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Is A Fast Ski Really Better?


PurdueSkier
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  • Baller

There are lots of reviews and comments out there that discuss if a ski is fast or slow. I am currently demoing a ski that feels faster than my current ski. However, as I work through some settings I am tuning some of the speed out of the ski and it feels better. So, the question is, is a ski that feels fast really better and if so why?

 

To be more specific, assuming a tight line at the entrance and the exit gates, if a ski is really faster either it is traveling a further distance (more of an arc through the course) or it has to slow down at each turn and then accelerate across the wakes. Since the boat doesn't stop and the skier can't stop, getting to the buoy faster/earlier just means the skier has to have better technique to keep a tight line and balance on the ski as it slows down. To me, my balance on the ski and its support of my balance changes as the ski slows down in the turn. The more I speed up and slow down, the more technical I feel I need to be. If you are running late through a pass and scrambling, a fast ski will certainly help you recover, but does it cause more errors in the first place? Is a more consistent speed through the course actually easier? Does slow and steady win the race, or is fast really better?

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  • Baller
My perception is that, the faster cross course you can get the more time you will have as you approach the ball. I envision this as being high on the boat with time and space before the ball allowing you to round the buoy with speed. (when you are high and wide rounding the ball requires a smaller change of direction than it is from a narrower positon). You want to carry that speed through the turn and across the wakes. I don't think you really want to scrub speed off. I think a slower ski will take a different path that is more direct buoy to buoy setting you on a narrower path with less space before the buoy at a more consistent speed. However i do think this path will have little room for error and could be more physically demanding. If you are skiing a path like this with a fast ski, I could see how you would need to scrub speed off in order to round the ball.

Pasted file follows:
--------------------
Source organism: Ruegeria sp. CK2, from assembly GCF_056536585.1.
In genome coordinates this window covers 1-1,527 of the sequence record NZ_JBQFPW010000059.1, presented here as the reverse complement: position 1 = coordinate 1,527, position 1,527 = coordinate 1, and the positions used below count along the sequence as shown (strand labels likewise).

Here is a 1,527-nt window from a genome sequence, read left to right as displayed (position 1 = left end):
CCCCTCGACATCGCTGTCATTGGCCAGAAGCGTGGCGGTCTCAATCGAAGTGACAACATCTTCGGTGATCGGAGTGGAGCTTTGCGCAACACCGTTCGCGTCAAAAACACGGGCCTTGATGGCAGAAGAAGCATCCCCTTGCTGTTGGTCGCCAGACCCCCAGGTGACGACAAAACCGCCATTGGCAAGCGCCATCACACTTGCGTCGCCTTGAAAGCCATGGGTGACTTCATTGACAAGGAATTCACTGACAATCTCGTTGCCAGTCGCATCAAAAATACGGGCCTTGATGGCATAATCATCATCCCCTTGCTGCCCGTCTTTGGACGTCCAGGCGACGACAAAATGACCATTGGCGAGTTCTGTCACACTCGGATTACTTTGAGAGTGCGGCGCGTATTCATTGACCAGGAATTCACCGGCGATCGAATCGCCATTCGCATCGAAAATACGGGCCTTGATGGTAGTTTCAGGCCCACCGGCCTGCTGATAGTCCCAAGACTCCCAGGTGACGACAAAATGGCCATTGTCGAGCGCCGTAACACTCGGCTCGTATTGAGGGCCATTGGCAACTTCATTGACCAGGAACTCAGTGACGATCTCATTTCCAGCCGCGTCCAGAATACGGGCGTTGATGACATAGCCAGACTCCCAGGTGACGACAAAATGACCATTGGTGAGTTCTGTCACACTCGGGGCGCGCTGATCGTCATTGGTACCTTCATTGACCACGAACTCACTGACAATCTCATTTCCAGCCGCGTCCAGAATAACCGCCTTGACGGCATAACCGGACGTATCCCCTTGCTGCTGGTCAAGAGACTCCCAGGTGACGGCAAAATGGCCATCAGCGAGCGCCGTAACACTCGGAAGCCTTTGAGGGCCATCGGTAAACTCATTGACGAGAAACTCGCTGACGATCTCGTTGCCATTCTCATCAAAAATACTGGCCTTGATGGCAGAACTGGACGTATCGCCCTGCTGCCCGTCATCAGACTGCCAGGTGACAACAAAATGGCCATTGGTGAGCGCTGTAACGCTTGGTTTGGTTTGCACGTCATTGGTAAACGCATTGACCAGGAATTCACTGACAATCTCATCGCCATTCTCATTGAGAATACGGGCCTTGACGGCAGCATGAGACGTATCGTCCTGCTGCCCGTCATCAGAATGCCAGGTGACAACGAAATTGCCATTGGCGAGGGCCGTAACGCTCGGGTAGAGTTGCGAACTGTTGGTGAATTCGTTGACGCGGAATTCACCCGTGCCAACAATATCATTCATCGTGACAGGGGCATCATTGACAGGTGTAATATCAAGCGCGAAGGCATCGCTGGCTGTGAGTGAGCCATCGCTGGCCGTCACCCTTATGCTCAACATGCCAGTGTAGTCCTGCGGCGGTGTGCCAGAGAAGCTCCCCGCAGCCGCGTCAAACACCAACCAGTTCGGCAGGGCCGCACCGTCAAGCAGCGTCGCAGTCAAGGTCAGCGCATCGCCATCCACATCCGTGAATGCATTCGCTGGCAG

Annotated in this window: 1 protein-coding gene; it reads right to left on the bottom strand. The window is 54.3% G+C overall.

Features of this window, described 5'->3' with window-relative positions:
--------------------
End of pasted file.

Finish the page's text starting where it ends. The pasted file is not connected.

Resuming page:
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I have always thought the faster the ski better because you have the wing to make it decelerate as needed, but there is nothing you can do to make a ski faster. However, I think it was @JackQ that enlightened me about how sometimes there is a problem with a very fast ski in that they can be finnicky to turn even after using all the possible wing and fin adjustments. Some slower skis, however, can turn well no matter how you approach the buoy, and for long pullers like @JackQ a slightly slower ski that turns well under all conditions is preferable over a fast, finicky turning ski.
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  • Administrators

"Fast" can mean a number of things.

  1. It can mean the ski is not a lot of physical effort to ride and makes speed automatically

  2. It can mean that a ski does not decelerate automatically

  3. It can mean that the ski seems to automatically get wide

  4. If can mean something else...

 

Each of these attributes can exist without the others.

 

The right kind of fast does not feel "fast" it feels easy. There are skis that are a lot of work but always get wide and there are skis that are not of lot of work, feel fast, but run narrow (bad).

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  • Baller
Sometimes a ski that doesn't stall but rather runs out of the ball seems fast, but in reality it got a head start. I've appreciated the skis that help me NOT to dig a hole out of 2 and 4. The ski may not be fast, but I'm at the wake a lot sooner.
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  • Baller
I havve what I consider a fast ski, but it can hinder me, the ski runs right around the turn with speed and heads back in towards the wakes, I need to be patient and ride it out, but as I come off the back of the ball, I find myself wanting to take the handle and go, result a little snatch at the end of the turn, would like it to be a little slower in the turn, but like the way the ski is setup for everything else, I guess a little wider may help.
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